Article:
3. Photo-darkening measurements
A large number of fibers with various compositions, fabrication conditions and peak ytterbium absorption ranging from 1500–5000dB/m, were tested for photo-darkening with a 675nm LED with the continuous core-pumping setup shown in Fig. 5. A short fiber length of less than 30mm was typically spliced at both ends in the test setup. A commercially available arc fusion splicer was used to splice the ytterbium-doped fibers and standard silica fibers used in the test setup. Splice losses of the fibers were typically less than 0.3dB for each joint if the fiber core sizes matched with each other and appropriate splicing conditions were used. Two detectors were used to compensate fluctuations of the output of the 675nm LED. Appropriate filters were used before the signal detectors to isolate any unwanted pump powers for continuous monitoring. An ytterbium amplifier simulator  was used first to calculate 975nm pump power for a saturated inversion of ~50%. Since photo-darkening loss is very sensitive to inversion levels [9,10], sufficient pump power was always used to ensure inversion saturation for good repeatability. Results from two fibers are reported here.
The measured photo-darkening losses are shown in Fig. 6(a). For comparison, a commercial ytterbium-doped single mode fiber with a peak core absorption of ~380dB/m (Nufern) was tested and the result is also shown in Fig. 6. The overlap between the doped core and the guided fundamental mode for 675nm has been also factored out for the losses shown in Fig. 6(a), representing a dopant and mode spatial overlap of 100%. Photo-darkening loss usually takes few hours to reach saturation. The saturated photo-darkening losses at 675nm are 0.8dB/m, 0.8dB/m and 36dB/m for the commercial fiber, fiber 1 and fiber 2 respectively. Despite the phosphosilicate fiber with ~3200dB/m peak absorption having near an order of magnitude higher ytterbium concentration, it has a photo-darkening loss level similar to that of the commercial ~380dB/m fiber. Photo-darkening spectra were also measured in the two phosphosilicate fibers and are shown in Fig. 6(b), normalized against the loss at 675nm. The long wavelength loss was not well resolved for the fiber 1. The loss ratio at wavelengths of 675nm and 1.05µm is estimated to be 10–20 using the measured data. Saturated photo-darkening losses at 1.05µm of 0.04–0.08dB/m and 1.8–3.6dB/m respectively were estimated for the two phosphosilicate fibers 1 and 2, representing the lowest photo-darkening loss at these doping levels ever reported in silica fibers. This saturated photo-darkening loss represents the highest possible loss in these fibers by a 975nm pump, which can produce a maximum inversion of ~50%. Since photo-darkening loss is a strong function of inversion and inversion in a high power double clad fiber is much lower, a much lower photo-darkening loss is expected in high power fiber lasers and amplifiers for the two phosphosilicate fibers. Photo-darkening loss dynamics for pump on and off was also measured for fiber 1 and is shown in Fig. 7. The photo-darkening loss recovered by ~50% after pump was switched off, and increased again at slightly higher rate for the second pumping cycle. Photo-darkening loss dynamics was also studied in phosphorus and aluminum co-doped silica host in .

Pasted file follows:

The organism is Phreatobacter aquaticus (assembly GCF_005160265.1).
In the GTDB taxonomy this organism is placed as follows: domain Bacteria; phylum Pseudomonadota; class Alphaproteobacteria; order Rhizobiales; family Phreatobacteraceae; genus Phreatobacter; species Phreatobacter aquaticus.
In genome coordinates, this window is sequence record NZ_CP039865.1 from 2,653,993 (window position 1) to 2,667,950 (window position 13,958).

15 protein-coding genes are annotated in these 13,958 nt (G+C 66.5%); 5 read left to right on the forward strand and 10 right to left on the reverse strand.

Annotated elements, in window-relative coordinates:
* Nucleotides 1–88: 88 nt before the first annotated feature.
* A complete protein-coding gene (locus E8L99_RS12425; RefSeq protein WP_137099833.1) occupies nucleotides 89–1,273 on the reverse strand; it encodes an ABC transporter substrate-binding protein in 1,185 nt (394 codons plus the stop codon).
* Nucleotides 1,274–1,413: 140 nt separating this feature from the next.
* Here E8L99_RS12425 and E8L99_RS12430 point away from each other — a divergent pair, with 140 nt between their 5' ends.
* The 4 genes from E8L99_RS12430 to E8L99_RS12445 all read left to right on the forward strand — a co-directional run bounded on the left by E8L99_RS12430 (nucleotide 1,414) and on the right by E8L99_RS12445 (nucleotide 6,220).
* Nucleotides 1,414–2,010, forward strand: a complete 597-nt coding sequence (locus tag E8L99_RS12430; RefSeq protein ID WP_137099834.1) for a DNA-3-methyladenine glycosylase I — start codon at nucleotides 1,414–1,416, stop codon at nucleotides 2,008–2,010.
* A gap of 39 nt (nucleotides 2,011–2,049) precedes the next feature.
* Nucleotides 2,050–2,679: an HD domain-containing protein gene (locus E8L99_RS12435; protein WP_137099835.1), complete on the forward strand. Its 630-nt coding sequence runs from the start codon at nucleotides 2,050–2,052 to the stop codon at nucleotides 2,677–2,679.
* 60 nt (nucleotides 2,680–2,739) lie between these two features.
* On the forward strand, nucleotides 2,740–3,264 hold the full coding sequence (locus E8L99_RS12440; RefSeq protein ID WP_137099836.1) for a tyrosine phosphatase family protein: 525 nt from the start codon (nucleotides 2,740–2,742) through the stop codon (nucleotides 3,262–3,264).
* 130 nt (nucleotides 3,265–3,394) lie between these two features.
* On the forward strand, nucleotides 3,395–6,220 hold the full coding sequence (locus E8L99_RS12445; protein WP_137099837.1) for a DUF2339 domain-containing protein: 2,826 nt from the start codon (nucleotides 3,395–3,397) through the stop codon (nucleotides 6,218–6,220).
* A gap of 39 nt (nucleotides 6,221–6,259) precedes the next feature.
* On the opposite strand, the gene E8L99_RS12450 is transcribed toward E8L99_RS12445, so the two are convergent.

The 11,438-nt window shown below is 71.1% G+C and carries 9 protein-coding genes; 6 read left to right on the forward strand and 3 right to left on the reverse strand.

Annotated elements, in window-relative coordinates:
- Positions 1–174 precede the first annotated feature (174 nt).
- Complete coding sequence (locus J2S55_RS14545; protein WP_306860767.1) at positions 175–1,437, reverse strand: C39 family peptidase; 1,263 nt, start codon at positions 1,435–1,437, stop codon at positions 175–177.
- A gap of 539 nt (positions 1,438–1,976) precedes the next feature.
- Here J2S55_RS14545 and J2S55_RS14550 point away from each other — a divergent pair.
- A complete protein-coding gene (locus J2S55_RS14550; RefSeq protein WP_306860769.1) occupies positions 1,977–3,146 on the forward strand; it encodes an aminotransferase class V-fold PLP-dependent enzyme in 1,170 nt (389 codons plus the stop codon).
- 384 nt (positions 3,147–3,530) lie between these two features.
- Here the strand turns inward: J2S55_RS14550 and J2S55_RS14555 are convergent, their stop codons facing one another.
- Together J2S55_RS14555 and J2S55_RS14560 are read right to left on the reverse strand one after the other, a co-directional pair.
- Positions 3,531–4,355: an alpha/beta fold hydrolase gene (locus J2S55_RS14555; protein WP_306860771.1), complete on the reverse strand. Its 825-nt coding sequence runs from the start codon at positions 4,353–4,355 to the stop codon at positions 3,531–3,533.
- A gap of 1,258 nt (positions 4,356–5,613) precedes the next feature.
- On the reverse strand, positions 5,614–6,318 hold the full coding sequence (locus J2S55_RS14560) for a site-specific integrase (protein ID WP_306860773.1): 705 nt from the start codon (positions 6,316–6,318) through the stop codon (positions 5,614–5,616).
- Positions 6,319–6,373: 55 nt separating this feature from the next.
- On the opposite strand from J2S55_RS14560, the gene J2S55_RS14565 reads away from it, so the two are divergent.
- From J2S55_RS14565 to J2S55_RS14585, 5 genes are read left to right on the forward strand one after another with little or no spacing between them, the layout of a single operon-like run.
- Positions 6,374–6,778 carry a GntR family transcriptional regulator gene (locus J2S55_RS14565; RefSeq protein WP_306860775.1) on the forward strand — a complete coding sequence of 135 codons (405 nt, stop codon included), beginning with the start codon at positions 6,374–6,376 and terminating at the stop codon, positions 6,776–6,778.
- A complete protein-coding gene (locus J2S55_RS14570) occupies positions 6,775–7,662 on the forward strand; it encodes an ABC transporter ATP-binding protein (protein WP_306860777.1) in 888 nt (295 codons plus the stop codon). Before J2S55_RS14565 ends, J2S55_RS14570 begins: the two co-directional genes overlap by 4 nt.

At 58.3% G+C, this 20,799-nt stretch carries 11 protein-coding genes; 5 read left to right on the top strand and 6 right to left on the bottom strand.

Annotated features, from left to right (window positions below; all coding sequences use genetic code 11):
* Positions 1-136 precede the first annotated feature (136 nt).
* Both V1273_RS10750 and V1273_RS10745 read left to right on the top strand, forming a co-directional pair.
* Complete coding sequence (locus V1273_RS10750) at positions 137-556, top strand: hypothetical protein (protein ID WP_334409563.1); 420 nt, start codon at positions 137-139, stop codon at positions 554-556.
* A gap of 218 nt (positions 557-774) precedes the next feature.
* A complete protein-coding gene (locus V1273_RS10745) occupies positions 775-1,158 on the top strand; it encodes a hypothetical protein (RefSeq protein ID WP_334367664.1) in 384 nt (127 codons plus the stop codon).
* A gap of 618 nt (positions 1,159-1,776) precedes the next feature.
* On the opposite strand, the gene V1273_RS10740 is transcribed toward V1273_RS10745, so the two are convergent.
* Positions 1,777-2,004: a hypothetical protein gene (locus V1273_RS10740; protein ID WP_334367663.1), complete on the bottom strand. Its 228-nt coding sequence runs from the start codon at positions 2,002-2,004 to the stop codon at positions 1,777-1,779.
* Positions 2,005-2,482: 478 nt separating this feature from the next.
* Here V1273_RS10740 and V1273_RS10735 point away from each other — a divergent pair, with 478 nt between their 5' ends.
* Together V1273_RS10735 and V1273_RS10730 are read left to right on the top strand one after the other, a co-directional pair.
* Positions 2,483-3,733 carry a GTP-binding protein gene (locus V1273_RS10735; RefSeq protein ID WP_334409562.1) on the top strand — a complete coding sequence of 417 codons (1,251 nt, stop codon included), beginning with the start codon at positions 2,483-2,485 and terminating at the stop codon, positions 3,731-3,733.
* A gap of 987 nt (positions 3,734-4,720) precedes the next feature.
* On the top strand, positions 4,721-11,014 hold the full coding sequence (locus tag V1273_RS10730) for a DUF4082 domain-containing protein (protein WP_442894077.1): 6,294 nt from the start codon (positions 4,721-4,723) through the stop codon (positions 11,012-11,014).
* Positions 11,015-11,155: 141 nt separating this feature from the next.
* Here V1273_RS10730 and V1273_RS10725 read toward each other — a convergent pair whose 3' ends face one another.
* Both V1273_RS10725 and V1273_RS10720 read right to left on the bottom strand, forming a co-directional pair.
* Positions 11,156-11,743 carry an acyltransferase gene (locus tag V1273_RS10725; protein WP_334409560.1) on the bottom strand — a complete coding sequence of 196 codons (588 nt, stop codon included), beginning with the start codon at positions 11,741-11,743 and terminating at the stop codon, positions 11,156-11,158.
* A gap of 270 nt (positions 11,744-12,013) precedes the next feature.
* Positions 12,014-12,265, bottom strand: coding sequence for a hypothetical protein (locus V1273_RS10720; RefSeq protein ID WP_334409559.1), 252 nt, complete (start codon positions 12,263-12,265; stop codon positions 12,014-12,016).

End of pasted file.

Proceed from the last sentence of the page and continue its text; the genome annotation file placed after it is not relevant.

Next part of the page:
4. Gain and amplifier measurements
Gain was also measured for the two phosphosilicate fibers with a setup similar to that in Fig. 5. An ytterbium fiber ASE source and an OSA were used instead of the LED and detector. Transmission loss was first measured by cutting back. Net gain could then obtained by subtracting out the measured loss from the measured gain. Gains of amplifiers made from 3cm long fiber 1 and 2cm long fiber 2, seeded by the ytterbium ASE source peaked at ~1030nm, were monitored for 44 and 136 hours respectively from the first pump-on at ~50% inversion (see Fig. 8), showing high unit gain levels approaching that of ytterbium crystals of ~5.3dB/cm and ~7dB/cm respectively with negligible degradation over the test periods (the overlap was factored out). This type of performance was also confirmed by numerous oscillator and amplifier tests using phosphosilicate core glass in fibers with core diameters ranging from 5µm to 80µm [4,18,19].
To further characterize amplifier performance, fiber amplifiers were built with the two fibers with counter-pumping configuration. Lengths used were 16cm and 9cm for fibers 1 and 2 respectively. Pump wavelength was at 975nm. Input signal was from an ytterbium ASE source with 12mW of average power. The peak wavelengths at the output of the amplifier were measured to be 1025nm and 1026nm for fibers 1 and 2 respectively. Measured slope efficiencies were 84% and 66% for fibers 1 and 2 respectively (see Fig. 9). Splice loss is factored out. Residue pump power is, however, not accounted for.
5. Discussions and conclusions
One of our recent works has used a short piece of an ytterbium-doped phosphosilicate fiber with ~3600dB/m absorption at 976nm in an efficient mode-locked oscillators and another 0.5m long fiber amplifier with a pump cladding diameter of 125µm and a 0.07NA and 15µm core with ~2400dB/m absorption at 976nm to achieve a repetition rate of ~1GHz . Frequency-stabilized combs were demonstrated without further amplification. These wide-spaced frequency-stabilized combs are required for frequency references and high resolution spectroscopic measurements. Ytterbium-doped cores with refractive index closely matched to that of silica glass are also used in our active leakage channel fiber demonstrations in [4,19].
To summarize, using phosphorus co-doping we have demonstrated reliable and efficient highly ytterbium-doped silica fibers with low photo-darkening. These fibers are expected to further increase peak power performance of fiber lasers and amplifiers for all fiber designs, and provide more robust and reliable alternative to ytterbium-doped phosphate glass fibers for single frequency lasers.